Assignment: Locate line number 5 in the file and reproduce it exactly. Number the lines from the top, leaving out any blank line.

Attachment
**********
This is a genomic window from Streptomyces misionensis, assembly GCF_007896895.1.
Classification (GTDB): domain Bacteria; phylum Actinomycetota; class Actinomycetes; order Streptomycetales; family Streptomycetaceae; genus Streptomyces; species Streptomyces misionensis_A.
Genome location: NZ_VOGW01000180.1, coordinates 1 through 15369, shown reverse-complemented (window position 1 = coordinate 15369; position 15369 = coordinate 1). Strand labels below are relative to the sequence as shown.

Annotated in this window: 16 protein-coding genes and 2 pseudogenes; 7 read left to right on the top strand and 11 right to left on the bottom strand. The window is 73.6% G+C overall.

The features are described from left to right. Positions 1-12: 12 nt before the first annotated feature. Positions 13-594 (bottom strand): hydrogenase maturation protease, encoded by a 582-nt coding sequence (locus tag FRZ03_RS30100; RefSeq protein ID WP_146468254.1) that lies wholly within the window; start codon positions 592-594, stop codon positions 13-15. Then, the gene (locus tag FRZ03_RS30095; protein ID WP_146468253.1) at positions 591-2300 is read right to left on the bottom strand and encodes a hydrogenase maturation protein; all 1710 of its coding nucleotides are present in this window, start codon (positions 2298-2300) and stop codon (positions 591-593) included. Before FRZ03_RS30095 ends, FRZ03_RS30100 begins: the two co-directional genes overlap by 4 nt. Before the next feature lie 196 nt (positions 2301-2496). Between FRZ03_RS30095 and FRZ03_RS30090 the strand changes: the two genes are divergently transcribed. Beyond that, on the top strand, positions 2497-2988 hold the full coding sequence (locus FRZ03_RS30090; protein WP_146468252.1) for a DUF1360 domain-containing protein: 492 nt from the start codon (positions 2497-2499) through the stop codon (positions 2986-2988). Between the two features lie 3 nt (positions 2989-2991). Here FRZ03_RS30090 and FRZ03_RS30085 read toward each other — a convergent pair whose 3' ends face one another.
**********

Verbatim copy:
The features are described from left to right. Positions 1-12: 12 nt before the first annotated feature. Positions 13-594 (bottom strand): hydrogenase maturation protease, encoded by a 582-nt coding sequence (locus tag FRZ03_RS30100; RefSeq protein ID WP_146468254.1) that lies wholly within the window; start codon positions 592-594, stop codon positions 13-15. Then, the gene (locus tag FRZ03_RS30095; protein ID WP_146468253.1) at positions 591-2300 is read right to left on the bottom strand and encodes a hydrogenase maturation protein; all 1710 of its coding nucleotides are present in this window, start codon (positions 2298-2300) and stop codon (positions 591-593) included. Before FRZ03_RS30095 ends, FRZ03_RS30100 begins: the two co-directional genes overlap by 4 nt. Before the next feature lie 196 nt (positions 2301-2496). Between FRZ03_RS30095 and FRZ03_RS30090 the strand changes: the two genes are divergently transcribed. Beyond that, on the top strand, positions 2497-2988 hold the full coding sequence (locus FRZ03_RS30090; protein WP_146468252.1) for a DUF1360 domain-containing protein: 492 nt from the start codon (positions 2497-2499) through the stop codon (positions 2986-2988). Between the two features lie 3 nt (positions 2989-2991). Here FRZ03_RS30090 and FRZ03_RS30085 read toward each other — a convergent pair whose 3' ends face one another.